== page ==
January 2016

     

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New Media & the Courts Resources

IN THIS ISSUE

Florida Court communications plan encourages use of social media
Craig Waters, Public Information Officer, Florida Supreme Court

The Florida Supreme Court has approved a statewide communications plan that encourages all courts in the state to use social media in appropriate ways to notify the public of their work. The plan calls for courts to use social media to build and maintain relationships of trust, and train for emergencies and other high-stress cases, such as high-profile trials and hearings. Designed for implementation over five years starting in 2016, the plan was developed by the Florida Supreme Court’s chief advisory body, the Judicial Management Council. Work will begin in March 2016 with a statewide meeting of court PIOs from all 26 divisions of the Florida State Courts.


New Maryland mobile app enhances access to justice
Pam Ortiz, Director, Access to Justice Department, Administrative Office of the Courts, Maryland

The Maryland Judiciary has released a new free mobile app designed to improve access to justice. The Maryland Law Help app helps citizens understand and navigate the court system, and makes legal information readily available on smartphones and tablets. App users can access the Judiciary's most popular resources including finding a lawyer or mediator, self-help videos on how to use the courts, locating proper forms, learning about Maryland law, and chatting with an attorney at the Maryland Courts Self-Help Center, which is operated by Maryland Legal Aid. Download the app.


Police using anti-crime tool that follows social media

Police in Fresno, California, are among the first in the nation to use a threat-scoring software called Beware, a new surveillance technology that is causing some controversy in the area. The software allows police to “scan a database of vehicle license plates and locations, search social media to monitor threatening individuals, use microphones placed throughout the city to gauge the location of gunshots, and monitor video cameras posted across the city.” The search returns the names of residents and scans them against a range of publicly available data to generate a color-coded threat level for each person or address: green, yellow or red. Operators for the department’s Real Time Crime Center watch 57 monitors displayed from 200 locations.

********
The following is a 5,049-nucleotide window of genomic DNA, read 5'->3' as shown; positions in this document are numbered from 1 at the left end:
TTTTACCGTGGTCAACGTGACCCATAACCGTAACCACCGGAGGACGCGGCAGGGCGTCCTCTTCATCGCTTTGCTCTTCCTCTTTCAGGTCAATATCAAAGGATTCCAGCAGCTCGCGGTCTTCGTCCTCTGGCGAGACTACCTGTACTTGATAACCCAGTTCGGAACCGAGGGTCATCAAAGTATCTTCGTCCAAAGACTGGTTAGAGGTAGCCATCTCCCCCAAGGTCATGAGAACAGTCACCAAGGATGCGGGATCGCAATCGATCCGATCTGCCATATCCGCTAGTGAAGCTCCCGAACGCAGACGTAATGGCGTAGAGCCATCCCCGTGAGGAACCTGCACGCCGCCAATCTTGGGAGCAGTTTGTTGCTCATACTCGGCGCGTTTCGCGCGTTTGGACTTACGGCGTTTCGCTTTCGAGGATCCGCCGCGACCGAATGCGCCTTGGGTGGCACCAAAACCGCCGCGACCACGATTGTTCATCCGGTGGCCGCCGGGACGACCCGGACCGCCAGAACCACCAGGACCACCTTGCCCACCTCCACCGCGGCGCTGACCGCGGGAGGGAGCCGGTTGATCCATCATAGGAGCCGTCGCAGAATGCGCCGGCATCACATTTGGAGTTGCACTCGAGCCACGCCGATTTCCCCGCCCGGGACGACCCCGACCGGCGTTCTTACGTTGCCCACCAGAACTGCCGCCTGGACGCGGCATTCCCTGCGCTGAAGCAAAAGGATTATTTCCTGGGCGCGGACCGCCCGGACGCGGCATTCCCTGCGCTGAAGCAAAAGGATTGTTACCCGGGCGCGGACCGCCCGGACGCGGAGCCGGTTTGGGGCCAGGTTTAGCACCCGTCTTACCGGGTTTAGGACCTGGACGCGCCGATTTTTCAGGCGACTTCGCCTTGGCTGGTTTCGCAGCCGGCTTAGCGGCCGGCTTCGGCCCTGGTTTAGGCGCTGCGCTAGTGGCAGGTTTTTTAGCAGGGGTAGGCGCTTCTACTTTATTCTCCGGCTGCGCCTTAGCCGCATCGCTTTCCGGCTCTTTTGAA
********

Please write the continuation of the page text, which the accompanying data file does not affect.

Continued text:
Social media, cell phone records helps FBI find jewelry thief

Abigail Lee Kemp, 24, and her accomplice, Lewis Jones III, 35, were apprehended near Atlanta earlier this month for robbing six jewelry stores across five states since April 2015. Court records detailed how FBI authorities “used the phone number to identify Kemp as a suspect, and found a photo of a maroon Honda Civic on her social media accounts that matched the description seen in one of the surveillance videos.” Authorities believe Kemp stole $2.2 million in jewels during her crime spree. Kemp maintained her composure when she appeared before a judge on January 11, but she began to weep when U.S. marshals put handcuffs on her and she was ushered out of the courtroom.


NCSC's top January tweet


Social media tip of the month—Always go for quality over quantity


We welcome suggestions for future content and feedback on current issues.
Please e-mail Deirdre Roesch.